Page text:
On sixth avenue today, I passed a street vendor who offered the standard wares - statuettes of nyc scenes, the statue of liberty, the empire state building, photos of Malcolm X, Che Guevara, Mother Theresa, Barack Obama and even one of the entire Obama family. I stopped to ask him why (and to also express my displeasure) and he explained that he offered them because they sell. Every day. In fact, they're some of the first photos to go.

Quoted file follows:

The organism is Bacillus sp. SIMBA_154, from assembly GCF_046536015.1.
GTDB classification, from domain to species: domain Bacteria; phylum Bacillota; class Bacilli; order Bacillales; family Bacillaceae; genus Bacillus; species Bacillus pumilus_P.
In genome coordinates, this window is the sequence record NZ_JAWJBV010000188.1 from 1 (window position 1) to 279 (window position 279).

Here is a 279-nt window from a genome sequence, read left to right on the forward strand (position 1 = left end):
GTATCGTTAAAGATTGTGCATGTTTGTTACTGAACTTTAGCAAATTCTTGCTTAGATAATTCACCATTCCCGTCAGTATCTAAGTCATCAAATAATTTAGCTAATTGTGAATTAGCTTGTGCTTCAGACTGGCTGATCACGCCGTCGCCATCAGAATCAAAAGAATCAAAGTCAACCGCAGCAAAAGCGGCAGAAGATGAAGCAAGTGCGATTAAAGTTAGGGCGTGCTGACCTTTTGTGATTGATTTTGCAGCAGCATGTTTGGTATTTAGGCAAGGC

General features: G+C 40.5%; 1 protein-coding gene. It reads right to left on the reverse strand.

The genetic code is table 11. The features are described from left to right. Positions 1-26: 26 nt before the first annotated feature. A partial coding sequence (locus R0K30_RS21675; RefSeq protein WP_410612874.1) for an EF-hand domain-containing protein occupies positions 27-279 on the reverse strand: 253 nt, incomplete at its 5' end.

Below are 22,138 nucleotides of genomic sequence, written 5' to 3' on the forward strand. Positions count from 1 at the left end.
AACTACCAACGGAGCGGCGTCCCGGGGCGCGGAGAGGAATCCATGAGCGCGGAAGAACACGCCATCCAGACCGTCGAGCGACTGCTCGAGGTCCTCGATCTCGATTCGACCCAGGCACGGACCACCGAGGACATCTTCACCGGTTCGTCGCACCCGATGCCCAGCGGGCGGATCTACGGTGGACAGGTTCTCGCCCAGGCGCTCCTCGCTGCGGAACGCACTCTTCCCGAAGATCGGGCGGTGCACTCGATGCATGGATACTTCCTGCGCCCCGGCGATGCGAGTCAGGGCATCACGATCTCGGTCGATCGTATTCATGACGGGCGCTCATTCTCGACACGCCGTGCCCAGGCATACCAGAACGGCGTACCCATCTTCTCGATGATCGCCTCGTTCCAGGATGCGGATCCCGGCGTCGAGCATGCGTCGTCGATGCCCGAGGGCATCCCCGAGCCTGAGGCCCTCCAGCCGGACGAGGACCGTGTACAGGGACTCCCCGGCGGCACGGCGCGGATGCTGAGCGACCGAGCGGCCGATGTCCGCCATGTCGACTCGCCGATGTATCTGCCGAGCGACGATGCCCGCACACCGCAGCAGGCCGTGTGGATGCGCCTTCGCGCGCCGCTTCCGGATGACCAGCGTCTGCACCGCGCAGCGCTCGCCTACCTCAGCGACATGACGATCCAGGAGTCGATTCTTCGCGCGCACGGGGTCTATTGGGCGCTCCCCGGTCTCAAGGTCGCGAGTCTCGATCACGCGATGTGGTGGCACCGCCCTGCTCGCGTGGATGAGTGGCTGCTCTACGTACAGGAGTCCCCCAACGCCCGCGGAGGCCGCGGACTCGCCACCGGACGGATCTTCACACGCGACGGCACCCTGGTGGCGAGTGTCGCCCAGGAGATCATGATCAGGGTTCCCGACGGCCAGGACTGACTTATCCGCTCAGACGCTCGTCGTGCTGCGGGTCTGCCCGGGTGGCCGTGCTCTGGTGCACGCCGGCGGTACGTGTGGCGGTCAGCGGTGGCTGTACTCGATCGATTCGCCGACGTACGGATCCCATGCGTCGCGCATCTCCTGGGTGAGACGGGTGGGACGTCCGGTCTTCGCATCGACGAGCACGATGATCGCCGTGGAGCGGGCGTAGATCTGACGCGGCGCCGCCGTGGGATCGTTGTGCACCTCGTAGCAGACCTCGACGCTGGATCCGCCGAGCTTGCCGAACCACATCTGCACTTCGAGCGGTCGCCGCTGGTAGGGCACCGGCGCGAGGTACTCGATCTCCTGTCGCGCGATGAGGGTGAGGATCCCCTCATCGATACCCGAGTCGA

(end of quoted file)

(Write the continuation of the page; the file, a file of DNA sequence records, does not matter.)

I voiced my displeasure despite my political support of Barack Obama as a candidate because I find this dangerous, on so many levels. First, Obama hasn't yet fulfilled even a fraction of what the others pictured accomplished in their lifetimes. I hope he does and even exceeds the expectations being set, though as those expectations continue to rise, in part as a result of such displays, that becomes a more and more distant possibility. Second, and even more importantly, several of the others pictured met unfortunate fates, taken from us before their times, largely because they were fighting for wholesale change against the establishement. Grouping Obama in the same camp concerns me because it fuels the ire of those most resistant to his candidacy and what an Obama administration may represent. Selling photos of a senator and presidential candidate on the street rubs the possibility of his leadership in their faces, almost daring them to do something about it. I can't think of a single example where excessive pride or hubris ever helped a cause. More often than not, it's a cause of downfall. In this case, let those of us supporting his cause display a quiet pride and a quiet excitement for what may come. Let's avoid rubbing it in others' faces. Doing so does nothing towards advancing our own efforts, but rather puts them further at risk.